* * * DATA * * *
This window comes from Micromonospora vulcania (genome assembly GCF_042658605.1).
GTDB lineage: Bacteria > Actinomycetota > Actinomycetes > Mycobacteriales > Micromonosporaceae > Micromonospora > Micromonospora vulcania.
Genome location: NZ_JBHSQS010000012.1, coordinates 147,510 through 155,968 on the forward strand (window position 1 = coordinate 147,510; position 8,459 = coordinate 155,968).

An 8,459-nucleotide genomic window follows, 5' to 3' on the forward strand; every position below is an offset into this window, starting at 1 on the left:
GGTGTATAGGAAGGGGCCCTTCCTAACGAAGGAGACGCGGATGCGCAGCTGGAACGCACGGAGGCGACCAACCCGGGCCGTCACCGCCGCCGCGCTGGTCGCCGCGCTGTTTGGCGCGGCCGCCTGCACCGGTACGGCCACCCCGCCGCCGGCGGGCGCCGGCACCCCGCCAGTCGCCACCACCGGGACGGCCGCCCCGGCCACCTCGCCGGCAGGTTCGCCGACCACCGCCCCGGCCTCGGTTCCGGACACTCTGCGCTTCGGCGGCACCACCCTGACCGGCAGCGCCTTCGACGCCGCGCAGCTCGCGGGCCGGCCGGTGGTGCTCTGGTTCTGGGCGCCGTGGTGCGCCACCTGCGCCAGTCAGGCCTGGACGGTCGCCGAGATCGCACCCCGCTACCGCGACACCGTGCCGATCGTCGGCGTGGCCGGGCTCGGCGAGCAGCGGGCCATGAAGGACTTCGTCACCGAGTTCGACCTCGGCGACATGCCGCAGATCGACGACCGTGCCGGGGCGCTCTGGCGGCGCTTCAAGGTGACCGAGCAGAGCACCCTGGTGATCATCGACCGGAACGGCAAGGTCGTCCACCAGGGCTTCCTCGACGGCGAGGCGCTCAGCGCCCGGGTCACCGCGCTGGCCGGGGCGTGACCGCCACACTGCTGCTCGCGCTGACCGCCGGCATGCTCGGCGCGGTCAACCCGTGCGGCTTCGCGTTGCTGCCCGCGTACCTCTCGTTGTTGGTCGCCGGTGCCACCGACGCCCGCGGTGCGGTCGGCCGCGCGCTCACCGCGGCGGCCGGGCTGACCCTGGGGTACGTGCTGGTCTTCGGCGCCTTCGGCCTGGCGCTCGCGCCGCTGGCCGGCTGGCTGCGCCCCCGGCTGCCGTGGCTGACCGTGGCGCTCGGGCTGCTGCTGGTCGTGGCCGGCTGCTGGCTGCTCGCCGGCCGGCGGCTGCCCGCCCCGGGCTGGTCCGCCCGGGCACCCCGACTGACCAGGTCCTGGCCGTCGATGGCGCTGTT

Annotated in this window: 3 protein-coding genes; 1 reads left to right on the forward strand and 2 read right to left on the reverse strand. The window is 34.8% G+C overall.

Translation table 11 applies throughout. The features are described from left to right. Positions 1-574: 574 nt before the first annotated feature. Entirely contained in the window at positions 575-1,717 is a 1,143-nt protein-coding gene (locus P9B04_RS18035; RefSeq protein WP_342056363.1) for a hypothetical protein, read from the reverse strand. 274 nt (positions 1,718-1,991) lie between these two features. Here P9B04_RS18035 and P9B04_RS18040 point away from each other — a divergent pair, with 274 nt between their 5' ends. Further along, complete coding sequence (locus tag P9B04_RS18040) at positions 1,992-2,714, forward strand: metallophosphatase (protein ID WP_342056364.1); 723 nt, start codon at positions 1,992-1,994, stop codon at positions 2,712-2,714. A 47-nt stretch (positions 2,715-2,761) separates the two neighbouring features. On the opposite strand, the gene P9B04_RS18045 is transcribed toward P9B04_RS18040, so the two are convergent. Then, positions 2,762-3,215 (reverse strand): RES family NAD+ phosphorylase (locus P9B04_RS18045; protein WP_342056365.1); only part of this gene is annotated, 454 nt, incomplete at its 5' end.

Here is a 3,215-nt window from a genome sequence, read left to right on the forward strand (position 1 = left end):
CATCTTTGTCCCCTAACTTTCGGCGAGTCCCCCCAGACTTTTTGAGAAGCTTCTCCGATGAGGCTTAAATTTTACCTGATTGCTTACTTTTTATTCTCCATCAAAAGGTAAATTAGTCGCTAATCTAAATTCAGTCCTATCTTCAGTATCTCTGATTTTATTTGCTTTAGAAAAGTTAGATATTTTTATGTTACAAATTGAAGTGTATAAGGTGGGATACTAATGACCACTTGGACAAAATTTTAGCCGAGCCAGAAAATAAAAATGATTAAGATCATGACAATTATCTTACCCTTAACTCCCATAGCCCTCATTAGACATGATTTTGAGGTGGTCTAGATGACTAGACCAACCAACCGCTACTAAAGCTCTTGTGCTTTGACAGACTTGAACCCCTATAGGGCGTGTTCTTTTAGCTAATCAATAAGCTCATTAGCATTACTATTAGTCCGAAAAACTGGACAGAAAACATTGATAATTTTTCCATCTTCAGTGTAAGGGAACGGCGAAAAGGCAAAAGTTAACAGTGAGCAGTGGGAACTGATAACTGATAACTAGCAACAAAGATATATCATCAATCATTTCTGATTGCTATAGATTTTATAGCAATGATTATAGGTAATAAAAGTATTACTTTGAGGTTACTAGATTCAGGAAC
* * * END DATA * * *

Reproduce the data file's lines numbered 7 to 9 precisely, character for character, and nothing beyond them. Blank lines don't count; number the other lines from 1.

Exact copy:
Translation table 11 applies throughout. The features are described from left to right. Positions 1-574: 574 nt before the first annotated feature. Entirely contained in the window at positions 575-1,717 is a 1,143-nt protein-coding gene (locus P9B04_RS18035; RefSeq protein WP_342056363.1) for a hypothetical protein, read from the reverse strand. 274 nt (positions 1,718-1,991) lie between these two features. Here P9B04_RS18035 and P9B04_RS18040 point away from each other — a divergent pair, with 274 nt between their 5' ends. Further along, complete coding sequence (locus tag P9B04_RS18040) at positions 1,992-2,714, forward strand: metallophosphatase (protein ID WP_342056364.1); 723 nt, start codon at positions 1,992-1,994, stop codon at positions 2,712-2,714. A 47-nt stretch (positions 2,715-2,761) separates the two neighbouring features. On the opposite strand, the gene P9B04_RS18045 is transcribed toward P9B04_RS18040, so the two are convergent. Then, positions 2,762-3,215 (reverse strand): RES family NAD+ phosphorylase (locus P9B04_RS18045; protein WP_342056365.1); only part of this gene is annotated, 454 nt, incomplete at its 5' end.

Here is a 3,215-nt window from a genome sequence, read left to right on the forward strand (position 1 = left end):
CATCTTTGTCCCCTAACTTTCGGCGAGTCCCCCCAGACTTTTTGAGAAGCTTCTCCGATGAGGCTTAAATTTTACCTGATTGCTTACTTTTTATTCTCCATCAAAAGGTAAATTAGTCGCTAATCTAAATTCAGTCCTATCTTCAGTATCTCTGATTTTATTTGCTTTAGAAAAGTTAGATATTTTTATGTTACAAATTGAAGTGTATAAGGTGGGATACTAATGACCACTTGGACAAAATTTTAGCCGAGCCAGAAAATAAAAATGATTAAGATCATGACAATTATCTTACCCTTAACTCCCATAGCCCTCATTAGACATGATTTTGAGGTGGTCTAGATGACTAGACCAACCAACCGCTACTAAAGCTCTTGTGCTTTGACAGACTTGAACCCCTATAGGGCGTGTTCTTTTAGCTAATCAATAAGCTCATTAGCATTACTATTAGTCCGAAAAACTGGACAGAAAACATTGATAATTTTTCCATCTTCAGTGTAAGGGAACGGCGAAAAGGCAAAAGTTAACAGTGAGCAGTGGGAACTGATAACTGATAACTAGCAACAAAGATATATCATCAATCATTTCTGATTGCTATAGATTTTATAGCAATGATTATAGGTAATAAAAGTATTACTTTGAGGTTACTAGATTCAGGAAC